New Orleans Hornets drafted characters with Anthony Davis, Austin Rivers and Darius Miller

new orleans hornets logoThe Hornets knew what they were getting when they drafted Anthony Davis, Austin Rivers and Darius Miller. You can talk all you want about 20-foot wingspans and national championship pedigrees and will he play point or the "2." But beyond the jargon of basketball, the Hornets knew they were getting three young men with a Capital C painted on their foreheads. Character. It is an often overlooked commodity in every sport.


     Too many times scouts and coaches are mesmerized by players who can leap tall buildings in a single bound or throw a football through a wall or who can run, throw, catch, and hit for average and power, and they overlook the one component that makes all that ability work. I have been in many NFL draft rooms and seen the emphasis, or lack of it, that teams put on predicting a player's productivity. It sounds cliched, but heart is the last great unmeasurable when projecting a young athlete's career. Will he compete when we need him? Some draft rooms have a list of players off to one side of the main board of prospects under a red "C." Those players are character risks, and I have seen names in that column that are eminently recognizable. I have also been in draft rooms that did not have the "C" list, and they paid for it later.

     With the 2012 draft class, the Hornets should have no worries. All three are from strong families with parents who taught them early that success in life begins with working hard, doing things the right way and staying away from those who don't. That fact is testament to the Hornets' philosophy of bringing in players who are skilled, but who also have that intangible that sets the great teams apart. The Saints have the same philosophy, drafting and signing players of good character who can be relied upon when things get tough. And the Hornets' 2012 Draft class offers some good examples of this philosophy. You want proof?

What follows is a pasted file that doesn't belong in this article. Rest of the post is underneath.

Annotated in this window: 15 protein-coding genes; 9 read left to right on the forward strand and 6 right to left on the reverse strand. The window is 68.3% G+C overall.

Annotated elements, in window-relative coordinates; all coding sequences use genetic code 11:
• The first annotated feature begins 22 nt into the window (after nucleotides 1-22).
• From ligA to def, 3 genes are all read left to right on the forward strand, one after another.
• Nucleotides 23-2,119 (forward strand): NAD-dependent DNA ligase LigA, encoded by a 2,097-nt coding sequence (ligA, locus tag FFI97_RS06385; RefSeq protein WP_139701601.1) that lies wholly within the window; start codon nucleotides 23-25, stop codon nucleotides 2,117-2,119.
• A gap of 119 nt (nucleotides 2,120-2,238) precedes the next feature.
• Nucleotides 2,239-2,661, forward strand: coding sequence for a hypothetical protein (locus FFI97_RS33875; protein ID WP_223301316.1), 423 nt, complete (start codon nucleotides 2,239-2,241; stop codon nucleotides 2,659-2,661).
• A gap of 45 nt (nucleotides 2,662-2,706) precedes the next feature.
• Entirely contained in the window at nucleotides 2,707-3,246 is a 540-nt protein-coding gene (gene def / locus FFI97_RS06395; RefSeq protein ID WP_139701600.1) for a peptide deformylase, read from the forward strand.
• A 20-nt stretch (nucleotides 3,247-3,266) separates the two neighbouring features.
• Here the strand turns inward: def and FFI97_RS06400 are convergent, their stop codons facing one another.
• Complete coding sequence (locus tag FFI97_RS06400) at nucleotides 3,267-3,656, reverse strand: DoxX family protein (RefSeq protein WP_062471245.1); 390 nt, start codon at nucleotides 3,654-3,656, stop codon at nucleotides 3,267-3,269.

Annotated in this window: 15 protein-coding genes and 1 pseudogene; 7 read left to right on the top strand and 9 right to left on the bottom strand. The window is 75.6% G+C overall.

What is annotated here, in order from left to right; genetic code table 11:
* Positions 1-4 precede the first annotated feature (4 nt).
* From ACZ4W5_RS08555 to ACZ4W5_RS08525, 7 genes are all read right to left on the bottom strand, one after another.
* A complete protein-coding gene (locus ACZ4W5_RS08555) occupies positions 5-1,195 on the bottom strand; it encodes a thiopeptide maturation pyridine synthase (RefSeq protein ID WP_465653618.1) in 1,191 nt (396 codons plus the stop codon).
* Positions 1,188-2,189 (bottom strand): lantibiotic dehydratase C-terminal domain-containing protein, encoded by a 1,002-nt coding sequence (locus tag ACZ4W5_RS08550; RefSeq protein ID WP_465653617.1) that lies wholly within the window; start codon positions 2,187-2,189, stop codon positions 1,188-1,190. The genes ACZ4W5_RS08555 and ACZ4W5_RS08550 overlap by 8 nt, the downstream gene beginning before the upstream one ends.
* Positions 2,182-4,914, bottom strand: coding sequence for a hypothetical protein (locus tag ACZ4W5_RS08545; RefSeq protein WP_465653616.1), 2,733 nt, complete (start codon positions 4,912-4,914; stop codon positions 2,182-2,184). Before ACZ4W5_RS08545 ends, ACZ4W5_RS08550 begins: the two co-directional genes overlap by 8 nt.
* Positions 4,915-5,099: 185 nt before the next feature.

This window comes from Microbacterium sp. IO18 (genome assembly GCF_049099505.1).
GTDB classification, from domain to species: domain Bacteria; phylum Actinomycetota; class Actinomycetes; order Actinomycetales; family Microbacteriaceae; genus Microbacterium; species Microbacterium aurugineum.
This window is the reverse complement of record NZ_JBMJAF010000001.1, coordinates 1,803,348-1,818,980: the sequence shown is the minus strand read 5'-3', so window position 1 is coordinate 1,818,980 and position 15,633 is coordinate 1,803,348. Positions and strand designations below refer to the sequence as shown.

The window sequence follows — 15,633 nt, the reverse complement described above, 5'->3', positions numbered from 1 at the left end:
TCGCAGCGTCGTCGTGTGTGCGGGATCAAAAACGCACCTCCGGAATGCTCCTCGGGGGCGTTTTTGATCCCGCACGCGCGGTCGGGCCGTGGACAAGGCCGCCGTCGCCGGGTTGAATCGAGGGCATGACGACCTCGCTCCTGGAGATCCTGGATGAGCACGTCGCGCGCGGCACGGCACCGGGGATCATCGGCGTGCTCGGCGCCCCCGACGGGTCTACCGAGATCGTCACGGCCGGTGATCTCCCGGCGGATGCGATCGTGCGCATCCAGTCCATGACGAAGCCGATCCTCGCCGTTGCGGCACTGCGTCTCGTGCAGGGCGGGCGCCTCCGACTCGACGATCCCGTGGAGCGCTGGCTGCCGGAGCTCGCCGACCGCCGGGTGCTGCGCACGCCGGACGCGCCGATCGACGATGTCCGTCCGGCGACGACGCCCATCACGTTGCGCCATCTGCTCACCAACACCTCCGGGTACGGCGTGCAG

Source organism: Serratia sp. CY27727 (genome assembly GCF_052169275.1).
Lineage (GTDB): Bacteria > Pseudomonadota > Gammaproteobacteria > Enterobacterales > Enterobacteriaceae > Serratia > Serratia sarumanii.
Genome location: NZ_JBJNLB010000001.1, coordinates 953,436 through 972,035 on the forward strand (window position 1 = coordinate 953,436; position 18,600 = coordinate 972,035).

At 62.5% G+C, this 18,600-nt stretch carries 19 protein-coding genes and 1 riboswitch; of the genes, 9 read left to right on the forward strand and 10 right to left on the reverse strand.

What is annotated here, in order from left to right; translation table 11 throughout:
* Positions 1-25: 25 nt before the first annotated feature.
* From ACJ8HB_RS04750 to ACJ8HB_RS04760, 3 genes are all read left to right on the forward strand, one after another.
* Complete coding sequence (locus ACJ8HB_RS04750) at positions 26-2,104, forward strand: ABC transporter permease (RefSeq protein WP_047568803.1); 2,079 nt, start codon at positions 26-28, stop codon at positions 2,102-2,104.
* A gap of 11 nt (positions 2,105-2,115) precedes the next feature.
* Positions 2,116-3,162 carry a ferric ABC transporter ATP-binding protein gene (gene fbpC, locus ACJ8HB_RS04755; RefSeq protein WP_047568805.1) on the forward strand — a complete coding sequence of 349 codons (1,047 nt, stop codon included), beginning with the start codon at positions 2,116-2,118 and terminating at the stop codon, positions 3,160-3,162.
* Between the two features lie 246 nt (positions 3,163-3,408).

Anthony Davis' parents beamed when he was introduced to the New Orleans press corps last week. Davis's father Anthony Davis, Sr., and mother Erainer were dwarfed by their 6-10 son, although AD Sr. is 6-3 and Mother is 6-1. Asked if his son ever got into trouble as a kid, Dad responded: "No. Not one time. He is a great kid. I am blessed. I am truly blessed with the way he is. We take pride in being with our kids and teaching them the right things because you always want to be treated as an equal." 

     Rivers' background is a bit more public since his dad, Doc Rivers, played in the NBA and has been head coach of the Boston Celtics for eight years. Despite Dad's fame, the Rivers clan is unquestionably headed by Mom Kris and includes older brother Jeremiah, who is playing in the NBA Developmental League, sister Callie and youngest brother Spencer. Asked if his son could have played for him, Doc responded it would be tough, but only because the first time he had to bench Austin, Kris would make him sleep on the couch.

     The least known of the trio is Darius Miller, who might be the most popular athlete in a sports-mad state. He was the only senior among the six Wildcats drafted and was usually the first man off the bench during Kentucky's national championship run. Not a bad sixth man, considering he had been Kentucky's Mr. Basketball, was a three-year starter before his senior year and was named MVP of the 2011 SEC tournament. His biggest fans are mother Nicole and father, Brian, who was a pretty good player himself, at Morehead State and still lets Darius know he can take him on the court.

     "Nicole gets tired of hearing it, but yeah I still tell him," Brian said recently. "I didn't take it easy on him when he was younger." Brian sees his son's maturity as a major factor why the Hornets were attracted to him. He was signed by Billy Gillispie, and after Gillispie was fired, he had to adjust to a new coach and staff, but Miller adapted and prospered. "Darius was the glue, in my opinion," Brian said of UK's  championship team. "He had the most experience, and he brought leadership to a team that had a lot of talent. It's hard to set aside personal goals for a lot of kids, but Darius was always all about winning and team. He was that blue collar worker, he led by example and he sacrificed for the betterment of the team, which carried over to everyone."

     Today, Darius will be grand marshal of the Fourth of July parade in his home town of Maysville, Kentucky. Things like that happen to people of good character.


Jim Miller's new book, "Where the Water Kept Rising," is now available in local bookstores and at his website: www.JWMillerSports.com


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